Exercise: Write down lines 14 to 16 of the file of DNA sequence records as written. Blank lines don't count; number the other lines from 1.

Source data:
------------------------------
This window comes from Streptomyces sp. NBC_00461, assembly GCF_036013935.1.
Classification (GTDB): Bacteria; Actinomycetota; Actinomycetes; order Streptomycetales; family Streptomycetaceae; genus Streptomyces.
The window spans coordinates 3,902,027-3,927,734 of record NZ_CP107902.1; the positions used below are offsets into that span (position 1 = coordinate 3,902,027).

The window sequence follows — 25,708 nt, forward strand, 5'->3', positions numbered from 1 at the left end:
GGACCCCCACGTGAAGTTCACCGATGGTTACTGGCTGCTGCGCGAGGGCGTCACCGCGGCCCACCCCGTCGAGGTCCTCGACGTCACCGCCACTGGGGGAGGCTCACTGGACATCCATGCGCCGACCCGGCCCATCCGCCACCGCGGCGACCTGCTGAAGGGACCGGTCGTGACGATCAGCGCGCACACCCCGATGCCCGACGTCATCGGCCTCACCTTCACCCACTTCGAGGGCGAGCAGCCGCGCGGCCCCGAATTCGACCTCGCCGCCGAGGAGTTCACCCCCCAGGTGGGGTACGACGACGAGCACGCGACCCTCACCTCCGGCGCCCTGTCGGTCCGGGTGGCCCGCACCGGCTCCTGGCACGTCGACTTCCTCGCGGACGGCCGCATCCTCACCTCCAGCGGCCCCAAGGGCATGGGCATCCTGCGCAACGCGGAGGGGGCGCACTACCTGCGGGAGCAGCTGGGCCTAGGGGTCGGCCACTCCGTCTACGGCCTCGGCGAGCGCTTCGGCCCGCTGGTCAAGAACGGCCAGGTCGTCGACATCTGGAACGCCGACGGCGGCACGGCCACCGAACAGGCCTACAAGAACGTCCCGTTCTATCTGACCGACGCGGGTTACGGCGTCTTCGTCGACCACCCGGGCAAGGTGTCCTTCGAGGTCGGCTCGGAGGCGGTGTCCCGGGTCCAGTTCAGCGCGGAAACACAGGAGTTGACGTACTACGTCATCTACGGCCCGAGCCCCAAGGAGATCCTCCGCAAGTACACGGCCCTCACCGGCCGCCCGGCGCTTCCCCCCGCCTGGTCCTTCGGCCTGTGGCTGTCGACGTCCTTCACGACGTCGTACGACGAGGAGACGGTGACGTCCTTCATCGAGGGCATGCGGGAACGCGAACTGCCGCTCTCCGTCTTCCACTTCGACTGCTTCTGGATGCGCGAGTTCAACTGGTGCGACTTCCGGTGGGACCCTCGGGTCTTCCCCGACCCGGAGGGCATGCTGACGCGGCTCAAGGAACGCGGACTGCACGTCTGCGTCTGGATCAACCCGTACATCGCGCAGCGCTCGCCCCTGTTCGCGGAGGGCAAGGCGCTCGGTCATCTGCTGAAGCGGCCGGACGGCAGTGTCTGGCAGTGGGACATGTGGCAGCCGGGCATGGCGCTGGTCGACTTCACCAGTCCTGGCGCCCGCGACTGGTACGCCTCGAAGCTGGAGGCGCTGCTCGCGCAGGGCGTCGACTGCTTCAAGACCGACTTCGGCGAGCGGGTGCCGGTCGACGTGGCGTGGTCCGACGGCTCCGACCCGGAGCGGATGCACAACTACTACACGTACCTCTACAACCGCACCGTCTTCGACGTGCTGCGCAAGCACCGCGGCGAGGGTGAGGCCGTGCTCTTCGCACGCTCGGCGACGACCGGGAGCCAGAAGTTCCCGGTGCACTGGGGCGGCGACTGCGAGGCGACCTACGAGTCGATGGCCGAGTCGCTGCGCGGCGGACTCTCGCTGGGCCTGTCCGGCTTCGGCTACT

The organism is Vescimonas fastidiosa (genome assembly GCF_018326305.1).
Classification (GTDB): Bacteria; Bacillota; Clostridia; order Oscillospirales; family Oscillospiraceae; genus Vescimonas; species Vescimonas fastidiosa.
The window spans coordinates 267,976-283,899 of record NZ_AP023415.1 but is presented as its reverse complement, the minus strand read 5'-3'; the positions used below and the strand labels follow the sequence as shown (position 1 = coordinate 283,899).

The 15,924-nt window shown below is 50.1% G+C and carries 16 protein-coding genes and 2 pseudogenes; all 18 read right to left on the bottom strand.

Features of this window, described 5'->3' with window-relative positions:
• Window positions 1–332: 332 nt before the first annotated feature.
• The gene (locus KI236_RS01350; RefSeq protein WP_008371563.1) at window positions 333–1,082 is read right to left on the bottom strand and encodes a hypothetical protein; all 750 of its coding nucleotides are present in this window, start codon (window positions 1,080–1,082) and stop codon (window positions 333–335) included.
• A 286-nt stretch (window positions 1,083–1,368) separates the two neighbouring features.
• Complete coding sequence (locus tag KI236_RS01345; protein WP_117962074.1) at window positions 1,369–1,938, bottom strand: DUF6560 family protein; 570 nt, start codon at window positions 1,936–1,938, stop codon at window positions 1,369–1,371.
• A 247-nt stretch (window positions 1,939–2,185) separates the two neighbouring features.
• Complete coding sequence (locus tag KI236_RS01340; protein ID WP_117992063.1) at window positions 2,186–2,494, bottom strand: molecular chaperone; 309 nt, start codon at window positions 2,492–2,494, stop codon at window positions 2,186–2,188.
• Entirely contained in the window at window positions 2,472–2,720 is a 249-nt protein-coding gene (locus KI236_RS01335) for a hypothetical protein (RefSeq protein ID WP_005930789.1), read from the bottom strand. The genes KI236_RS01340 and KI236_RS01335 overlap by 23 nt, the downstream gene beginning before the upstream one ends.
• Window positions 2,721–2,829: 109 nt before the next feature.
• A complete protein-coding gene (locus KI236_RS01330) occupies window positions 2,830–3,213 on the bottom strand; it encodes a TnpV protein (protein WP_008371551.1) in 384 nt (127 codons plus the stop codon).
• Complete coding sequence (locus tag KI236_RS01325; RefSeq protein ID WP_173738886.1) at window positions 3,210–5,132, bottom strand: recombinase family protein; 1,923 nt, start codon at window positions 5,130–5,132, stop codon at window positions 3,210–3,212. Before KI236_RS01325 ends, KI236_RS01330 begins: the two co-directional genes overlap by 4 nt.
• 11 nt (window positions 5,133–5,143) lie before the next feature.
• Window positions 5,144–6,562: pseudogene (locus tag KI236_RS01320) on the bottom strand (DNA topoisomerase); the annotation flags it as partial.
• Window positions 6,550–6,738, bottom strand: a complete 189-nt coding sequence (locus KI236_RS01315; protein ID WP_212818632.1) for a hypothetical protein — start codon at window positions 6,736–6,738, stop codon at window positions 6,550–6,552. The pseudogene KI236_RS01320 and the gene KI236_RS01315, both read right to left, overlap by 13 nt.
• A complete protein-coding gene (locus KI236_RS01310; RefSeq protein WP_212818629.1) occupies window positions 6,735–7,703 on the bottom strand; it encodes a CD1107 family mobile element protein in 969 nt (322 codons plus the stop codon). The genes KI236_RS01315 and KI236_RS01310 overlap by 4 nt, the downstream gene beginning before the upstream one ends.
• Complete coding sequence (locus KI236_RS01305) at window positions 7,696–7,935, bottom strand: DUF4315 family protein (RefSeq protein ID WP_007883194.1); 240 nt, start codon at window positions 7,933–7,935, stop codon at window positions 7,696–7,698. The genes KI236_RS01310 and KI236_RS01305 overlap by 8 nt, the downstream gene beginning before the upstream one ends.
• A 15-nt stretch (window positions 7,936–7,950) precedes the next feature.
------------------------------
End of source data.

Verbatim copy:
• Complete coding sequence (locus tag KI236_RS01345; protein WP_117962074.1) at window positions 1,369–1,938, bottom strand: DUF6560 family protein; 570 nt, start codon at window positions 1,936–1,938, stop codon at window positions 1,369–1,371.
• A 247-nt stretch (window positions 1,939–2,185) separates the two neighbouring features.
• Complete coding sequence (locus tag KI236_RS01340; protein ID WP_117992063.1) at window positions 2,186–2,494, bottom strand: molecular chaperone; 309 nt, start codon at window positions 2,492–2,494, stop codon at window positions 2,186–2,188.